One of the small but important changes that might have passed some by in Exchange 2010 SP1 was the change in the way that the Mailbox Replication Service (MRS) preserves source mailbox content after it successfully moves a mailbox.
In the original release of Exchange 2010, MRS deletes the source mailbox as soon as it deems that it has successfully moved a mailbox to a target database. Successful means that MRS moved the mailbox’s content, locked the mailbox, performed a final incremental synchronization to ensure that any changes that occurred since the move commenced have been captured, and then switched the user’s Active Directory attributes to point to the new mailbox location. If everything works smoothly (99.9995% of the time), then it is quite safe for MRS to remove the source mailbox from its database to release the pages occupied by the mailbox for reuse.
However, accidents do happen and Microsoft figured out that it is possible that a catastrophic problem could afflict the database that holds the newly moved mailbox soon after the move. In this scenario it’s possible that the mailbox might not have been backed up and so would not be recoverable.
Of course, you can protect against this kind of problem by using Database Availability Groups to replicate databases, in which case Exchange would simply recognize that a database problem had occurred and switch over to one of the database copies. But if only one copy of the database exists and that copy is now useless, you have a problem. The last backup doesn’t contain the newly moved mailbox and the source mailbox has been deleted. Cue annoyed user questions the intellectual credentials of the unfortunate administrator.
The solution implemented in all versions since Exchange 2010 SP1 (including Exchange Online in Set-MailboxDatabase cmdlet. Once the retention period expires, the Mailbox Folder Assistant (MFA) will remove the content from the database (a hard delete) and recycle the database pages. However, until the retention period expires, the soft-deleted mailbox is regarded as a “disconnected” mailbox (one that has no link to an Active Directory account) that can be “reconnected” if required. So if the database holding the newly moved mailbox is hosed before the data is secured, you can recover the mailbox.) is to “soft delete” the source mailbox. A soft delete means that the mailbox is marked to be deleted but the content is retained until the deleted mailbox retention period expires. This is a database-specific setting that by default is 30 days. In on-premises deployments, you can change the retention period with the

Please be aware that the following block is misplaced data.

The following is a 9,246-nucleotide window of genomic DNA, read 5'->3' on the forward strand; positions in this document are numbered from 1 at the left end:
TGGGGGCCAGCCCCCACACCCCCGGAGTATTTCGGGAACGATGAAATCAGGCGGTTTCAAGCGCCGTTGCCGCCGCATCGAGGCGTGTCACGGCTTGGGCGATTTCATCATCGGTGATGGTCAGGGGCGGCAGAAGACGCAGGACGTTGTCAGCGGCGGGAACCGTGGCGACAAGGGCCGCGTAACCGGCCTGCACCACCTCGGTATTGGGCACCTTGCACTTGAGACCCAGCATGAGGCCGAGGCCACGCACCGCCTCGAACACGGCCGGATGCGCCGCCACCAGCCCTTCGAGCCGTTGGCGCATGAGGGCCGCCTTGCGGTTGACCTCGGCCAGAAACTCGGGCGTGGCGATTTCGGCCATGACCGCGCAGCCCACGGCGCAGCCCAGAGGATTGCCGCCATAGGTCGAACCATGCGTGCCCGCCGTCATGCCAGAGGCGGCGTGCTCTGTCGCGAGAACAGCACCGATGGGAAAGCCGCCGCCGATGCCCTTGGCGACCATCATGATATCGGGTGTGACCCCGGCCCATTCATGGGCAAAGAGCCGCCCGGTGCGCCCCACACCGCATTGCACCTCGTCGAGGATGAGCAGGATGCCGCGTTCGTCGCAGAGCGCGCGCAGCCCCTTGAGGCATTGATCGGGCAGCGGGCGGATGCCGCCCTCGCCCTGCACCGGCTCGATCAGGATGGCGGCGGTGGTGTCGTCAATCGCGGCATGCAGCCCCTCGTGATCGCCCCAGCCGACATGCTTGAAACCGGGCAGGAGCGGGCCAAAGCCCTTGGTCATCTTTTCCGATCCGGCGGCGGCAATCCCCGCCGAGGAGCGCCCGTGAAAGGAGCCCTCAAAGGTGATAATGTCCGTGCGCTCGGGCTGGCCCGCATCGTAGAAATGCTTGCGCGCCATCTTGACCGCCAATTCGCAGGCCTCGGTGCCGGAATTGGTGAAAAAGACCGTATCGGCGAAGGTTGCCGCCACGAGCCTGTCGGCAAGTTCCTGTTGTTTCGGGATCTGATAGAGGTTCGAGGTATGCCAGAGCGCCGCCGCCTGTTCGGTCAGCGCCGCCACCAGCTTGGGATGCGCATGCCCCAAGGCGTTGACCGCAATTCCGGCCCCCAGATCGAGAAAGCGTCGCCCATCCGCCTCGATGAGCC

The change in behaviour makes absolute sense as there’s no point in throwing away data when the possibility exists that the data might just be required. Some observers have pointed to a potential downside in that the soft-deleted mailboxes occupy space in the source database for 30 days. I guess that this might be a problem if you really needed that deleted space to allow other mailboxes to grow within the database but I think it’s a spurious reason to advance that harks back to the days of expensive disk space when shrinking databases with ESEUTIL was deemed to be good practice. Kind of 1997 good practice really.
But I do offer help for those whose brows are furrowed at the thought of soft deleted mailboxes occupying valuable space. You can either reduce the deleted mailbox retention period to something less than 30 days or you can run the Remove-StoreMailbox cmdlet to permanently remove all of the data belonging to the mailbox from the database. Remove-StoreMailbox works extremely well but it’s a one-way operation that you shouldn’t execute unless you are absolutely sure that it’s safe to blow a mailbox away. Seeing that we are all skilled computer professionals, I guess there’s no risk here… or is there?
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